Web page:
2. The harness of claim 1 further comprising:
means for adjusting the vertical position of said strap plate; and
means for adjusting the length of said shoulder straps.
3. The harness of claim 1 wherein said seat belt is secured over said anchor strap.
4. The harness of claim 1 wherein said means for securing said clasp to the vehicle comprises a rearward seat belt for securing said clasp thereto.
5. The harness of claim 1 wherein said means for securing said clasp to the vehicle comprises an anchor plate secured to a portion of the vehicle and an anchor secured to said anchor plate adapted to receive said clasp.
6. A restraint harness for use by a child in a vehicle seat including a seat belt comprising a rigid strap plate adapted to be positioned in direct engagement with the back of the child, an anchor strap secured to said strap plate and positioning said strap plate between the shoulders of said child and the vertical section of said seat, shoulder straps secured to said strap plate, a waist strap, a crotch strap, buckle means for releasably securing said waist strap, said shoulder straps and said crotch strap in front of said child, and means for securing said anchor strap to the vehicle.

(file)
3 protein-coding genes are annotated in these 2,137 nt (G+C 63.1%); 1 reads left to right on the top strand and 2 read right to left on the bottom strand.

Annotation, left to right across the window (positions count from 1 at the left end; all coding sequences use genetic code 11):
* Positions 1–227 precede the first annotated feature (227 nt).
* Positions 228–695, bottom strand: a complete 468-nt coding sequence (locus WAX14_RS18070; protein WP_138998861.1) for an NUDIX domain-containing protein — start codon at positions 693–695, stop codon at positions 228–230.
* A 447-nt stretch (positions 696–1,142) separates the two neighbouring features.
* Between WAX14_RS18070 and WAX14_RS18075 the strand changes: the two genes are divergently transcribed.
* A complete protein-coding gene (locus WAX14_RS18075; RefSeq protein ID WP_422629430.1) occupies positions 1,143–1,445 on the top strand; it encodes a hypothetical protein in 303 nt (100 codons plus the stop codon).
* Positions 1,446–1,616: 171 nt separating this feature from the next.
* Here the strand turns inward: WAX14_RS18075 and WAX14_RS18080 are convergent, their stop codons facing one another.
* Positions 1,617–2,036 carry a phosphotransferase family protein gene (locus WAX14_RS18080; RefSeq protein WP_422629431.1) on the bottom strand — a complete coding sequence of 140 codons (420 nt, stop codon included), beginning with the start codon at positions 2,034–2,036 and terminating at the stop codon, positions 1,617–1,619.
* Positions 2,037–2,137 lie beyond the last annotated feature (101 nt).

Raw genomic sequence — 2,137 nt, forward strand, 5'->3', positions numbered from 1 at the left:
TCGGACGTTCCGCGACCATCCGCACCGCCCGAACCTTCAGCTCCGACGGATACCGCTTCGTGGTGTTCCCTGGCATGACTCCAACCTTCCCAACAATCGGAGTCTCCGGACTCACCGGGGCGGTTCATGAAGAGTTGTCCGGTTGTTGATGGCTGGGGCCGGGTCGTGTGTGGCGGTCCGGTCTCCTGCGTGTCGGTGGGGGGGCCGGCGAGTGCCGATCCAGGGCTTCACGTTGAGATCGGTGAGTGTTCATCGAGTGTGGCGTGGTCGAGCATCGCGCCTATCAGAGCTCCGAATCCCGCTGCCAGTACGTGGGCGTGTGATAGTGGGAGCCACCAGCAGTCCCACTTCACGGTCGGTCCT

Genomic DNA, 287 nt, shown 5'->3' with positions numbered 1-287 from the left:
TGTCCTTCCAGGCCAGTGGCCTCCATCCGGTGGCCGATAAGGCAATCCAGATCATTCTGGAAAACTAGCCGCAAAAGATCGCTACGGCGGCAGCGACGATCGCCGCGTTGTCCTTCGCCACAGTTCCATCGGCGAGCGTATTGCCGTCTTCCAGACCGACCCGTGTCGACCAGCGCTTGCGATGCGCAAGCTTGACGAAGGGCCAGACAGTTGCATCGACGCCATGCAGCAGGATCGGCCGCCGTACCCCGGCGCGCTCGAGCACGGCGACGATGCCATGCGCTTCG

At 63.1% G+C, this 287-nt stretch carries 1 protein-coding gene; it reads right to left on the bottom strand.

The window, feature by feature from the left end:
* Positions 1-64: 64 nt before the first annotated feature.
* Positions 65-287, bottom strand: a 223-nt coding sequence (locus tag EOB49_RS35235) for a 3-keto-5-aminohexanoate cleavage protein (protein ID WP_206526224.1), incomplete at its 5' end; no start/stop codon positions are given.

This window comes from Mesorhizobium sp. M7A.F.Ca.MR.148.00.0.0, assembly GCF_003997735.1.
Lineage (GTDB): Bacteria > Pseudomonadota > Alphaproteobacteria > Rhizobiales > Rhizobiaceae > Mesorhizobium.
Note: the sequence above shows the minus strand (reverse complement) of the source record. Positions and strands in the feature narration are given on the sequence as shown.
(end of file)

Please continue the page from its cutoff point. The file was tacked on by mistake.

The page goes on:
7. The harness of claim 6 further comprising: means for securing said seat belt about said anchor strap.
8. A restraint harness, particularly adapted to be used for restraining a child in a vehicle, comprising a rigid member adapted to be positioned contiguous to the shoulders of the wearer and in direct engagement with the back of the wearer, a first shoulder strap having a first portion affixed to said rigid member and adapted to extend over one shoulder of the wearer, a second shoulder strap having a first portion affixed to said rigid member and adapted to extend over the other shoulder of the wearer, said first portions of said shoulder straps being affixed to said rigid member at points spaced from each other for preventing movement of said shoulder straps together upon impact, means for restraining other portions of said shoulder straps in fixed relation to the body of the wearer for restraining said wearer, and means for affixing said harness to the associated vehicle.